– See more at: http://www.skynews.com.au/news/politics/nthamerica/2017/02/25/trump-s-us-nuclear-stance-alarms-russia.html#sthash.fwqZWCfw.dpuf– See more at: http://www.skynews.com.au/news/politics/nthamerica/2017/02/25/trump-s-us-nuclear-stance-alarms-russia.html#sthash.fwqZWCfw.dpuf
Brace for impact: it’s time to build the fight for climate adaptation, New Internationalist, Feb 25 17
Responding to climate change is not just about curbing emissions, but also adapting to what has already changed, says Daniel Macmillen Voskoboynik The fight to tackle climate change has two core branches: mitigation (curbing excessive greenhouse gas emissions) and adaptation (addressing the effects of climate change that are already unfolding). But although both areas are needed, the public tends to focus on the former in discussions on climate change.
The pressing priority is always to pull down emissions. Climate change is portrayed a future threat and our responsibility to act is framed in reference to our children and grandchildren. If environmental ruin is already here, it is deemed marginal compared to the tempests amassing on the horizon.
But this uneven focus on the future understates the gravity of present impacts. Today, climate change accounts for 87 per cent of disasters worldwide. Some of the worst droughts in decades are continuing to unravel across southeastern Africa and Latin America. Cyclonic storms, floods, wildfires, and landslides are bearing on the world’s most vulnerable populations.
The sudden violence of disasters is paralleled by the brutality of gradual change. Coastlines are being shaved and eroded by rising tides. The encroachment of sea water is increasing the salinity of littoral lands, leaving them withered and infertile. Rain patterns are shifting, shattering the millions who rely on the sky for sustenance. Every second, one person is forced to flee their home due to extreme climactic conditions.
This context of daily displacement and desolation means that the fight to tackle climate change today is fundamentally a fight to determine the fatality of the future. Yet adaptation, the crucial tool in that fight, has been side-lined and neglected.
So what is adaptation?
Adaptation means preparing our society for the climatic threats it faces and will face, insofar as we can. It means weaving safety nets for the world’s most vulnerable populations. It means bolstering river embankments, introducing measures to prevent diseases, building water-resistant infrastructure, expanding storm sewers and water storage, extending insurance, implementing disaster early-warning systems, and introducing a range of measures to palliate damage.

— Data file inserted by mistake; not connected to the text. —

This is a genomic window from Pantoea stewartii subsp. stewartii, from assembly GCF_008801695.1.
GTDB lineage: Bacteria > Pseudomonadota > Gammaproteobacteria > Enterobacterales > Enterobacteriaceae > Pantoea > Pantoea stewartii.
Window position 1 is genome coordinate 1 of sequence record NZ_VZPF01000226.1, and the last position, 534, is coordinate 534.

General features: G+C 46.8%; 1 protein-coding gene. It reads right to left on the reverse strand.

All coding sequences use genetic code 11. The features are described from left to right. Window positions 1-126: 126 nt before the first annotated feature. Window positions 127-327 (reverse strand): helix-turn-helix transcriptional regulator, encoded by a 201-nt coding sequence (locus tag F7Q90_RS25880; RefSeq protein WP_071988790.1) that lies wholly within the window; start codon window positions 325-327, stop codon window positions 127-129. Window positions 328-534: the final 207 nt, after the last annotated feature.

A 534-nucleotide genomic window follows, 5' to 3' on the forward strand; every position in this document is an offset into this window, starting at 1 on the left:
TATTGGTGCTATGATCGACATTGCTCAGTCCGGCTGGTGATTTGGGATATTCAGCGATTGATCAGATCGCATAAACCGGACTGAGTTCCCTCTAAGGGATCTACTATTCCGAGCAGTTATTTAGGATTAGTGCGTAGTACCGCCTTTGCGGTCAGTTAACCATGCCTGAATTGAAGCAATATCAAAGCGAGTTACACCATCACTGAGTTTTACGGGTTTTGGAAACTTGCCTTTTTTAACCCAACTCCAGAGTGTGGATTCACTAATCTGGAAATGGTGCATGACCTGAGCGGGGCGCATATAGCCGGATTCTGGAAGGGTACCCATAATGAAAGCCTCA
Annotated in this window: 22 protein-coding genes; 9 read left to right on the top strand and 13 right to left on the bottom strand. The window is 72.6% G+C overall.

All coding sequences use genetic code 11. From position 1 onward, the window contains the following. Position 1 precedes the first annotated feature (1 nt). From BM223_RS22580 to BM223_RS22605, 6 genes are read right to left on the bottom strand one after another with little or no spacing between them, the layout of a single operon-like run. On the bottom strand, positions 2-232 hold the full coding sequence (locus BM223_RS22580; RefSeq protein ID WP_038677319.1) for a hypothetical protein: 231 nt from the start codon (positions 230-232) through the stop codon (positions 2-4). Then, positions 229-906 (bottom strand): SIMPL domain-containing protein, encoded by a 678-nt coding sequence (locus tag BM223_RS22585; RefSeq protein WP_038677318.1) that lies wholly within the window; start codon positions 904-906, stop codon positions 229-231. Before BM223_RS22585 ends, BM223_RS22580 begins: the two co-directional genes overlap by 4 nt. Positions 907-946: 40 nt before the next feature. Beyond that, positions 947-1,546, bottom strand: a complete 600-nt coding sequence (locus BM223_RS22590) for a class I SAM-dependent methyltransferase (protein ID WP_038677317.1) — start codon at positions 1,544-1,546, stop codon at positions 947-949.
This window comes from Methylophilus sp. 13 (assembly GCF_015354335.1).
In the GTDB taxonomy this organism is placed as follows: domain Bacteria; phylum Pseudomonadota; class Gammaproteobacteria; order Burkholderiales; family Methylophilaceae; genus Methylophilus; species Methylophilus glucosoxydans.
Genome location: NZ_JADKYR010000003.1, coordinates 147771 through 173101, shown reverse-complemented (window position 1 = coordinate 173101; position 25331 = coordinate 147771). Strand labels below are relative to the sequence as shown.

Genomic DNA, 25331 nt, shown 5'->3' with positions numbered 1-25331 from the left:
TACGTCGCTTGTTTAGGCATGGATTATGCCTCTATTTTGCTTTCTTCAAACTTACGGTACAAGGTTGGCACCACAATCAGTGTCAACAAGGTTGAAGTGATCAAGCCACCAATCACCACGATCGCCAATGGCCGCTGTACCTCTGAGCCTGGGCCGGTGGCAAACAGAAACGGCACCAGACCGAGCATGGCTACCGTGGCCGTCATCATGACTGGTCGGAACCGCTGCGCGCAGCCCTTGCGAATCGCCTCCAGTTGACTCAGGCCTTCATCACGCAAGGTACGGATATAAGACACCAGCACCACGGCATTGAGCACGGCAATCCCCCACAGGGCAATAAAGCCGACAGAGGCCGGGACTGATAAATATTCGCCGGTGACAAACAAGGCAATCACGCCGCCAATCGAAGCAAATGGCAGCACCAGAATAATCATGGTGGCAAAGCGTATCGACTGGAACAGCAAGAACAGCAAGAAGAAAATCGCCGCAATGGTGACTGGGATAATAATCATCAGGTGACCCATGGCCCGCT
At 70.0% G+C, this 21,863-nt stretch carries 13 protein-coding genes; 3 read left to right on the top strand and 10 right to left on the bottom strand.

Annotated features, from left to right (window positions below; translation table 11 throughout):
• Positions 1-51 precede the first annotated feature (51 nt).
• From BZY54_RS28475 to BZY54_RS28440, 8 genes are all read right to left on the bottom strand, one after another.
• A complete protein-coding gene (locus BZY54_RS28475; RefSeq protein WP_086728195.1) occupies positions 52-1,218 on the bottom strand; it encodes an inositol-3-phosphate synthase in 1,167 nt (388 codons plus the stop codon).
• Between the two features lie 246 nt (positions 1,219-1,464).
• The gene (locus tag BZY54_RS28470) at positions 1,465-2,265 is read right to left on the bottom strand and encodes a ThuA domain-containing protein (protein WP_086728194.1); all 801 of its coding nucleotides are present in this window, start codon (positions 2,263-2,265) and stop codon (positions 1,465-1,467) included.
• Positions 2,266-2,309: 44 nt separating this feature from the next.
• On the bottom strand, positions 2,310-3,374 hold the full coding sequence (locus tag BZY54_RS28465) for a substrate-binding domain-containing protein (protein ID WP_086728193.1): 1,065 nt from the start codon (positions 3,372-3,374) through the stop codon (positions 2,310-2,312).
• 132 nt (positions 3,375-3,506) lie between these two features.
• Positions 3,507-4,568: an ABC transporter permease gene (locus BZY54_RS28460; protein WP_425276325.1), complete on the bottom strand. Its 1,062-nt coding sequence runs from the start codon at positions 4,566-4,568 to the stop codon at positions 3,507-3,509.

Some adaptation initiatives are already underway. From the Cook Islands to Morocco, farmers are adjusting practices and diversifying crops, to create a more climate-resilient agriculture. Current agricultural models, where monocultures breed vulnerability, are being transformed into biodiverse agrosystems.
In flood-prone areas, like Delaware, urban planners and citizens are reengineering and redesigning neighbourhoods to reduce the risk of inundation and future sea level rise. In urban areas prone to intense heat, like the Indian city of Ahmedabad (which lost 1,300 citizens to a 2010 extreme heat wave), municipal officials are implementing heat action plans which train health workers, distribute cooling supplies, open public areas for shade, and raise public awareness.
In some areas, the only plausible form of adaptation is abandon. In Fiji, villages such as Vunidogola are already being relocated after Cyclone Winston and other disasters devastated a number of settlements – while rising sea levels provide an additional layer of risk. The Fijian state has listed relocation as a top priority for the government.
A decade ago, the Maldivian government also organized a ‘staged retreat’, concentrating populations away from secluded islands threatened by rising sea levels. In Alaska, the citizens of Newtok have applied for federal disaster relief to finance their own relocation, as thawing permafrost erodes the land under their feet, pulling the village towards the Ninglick River. In China, the government has relocated over a million people away from areas governed by environmental hazards.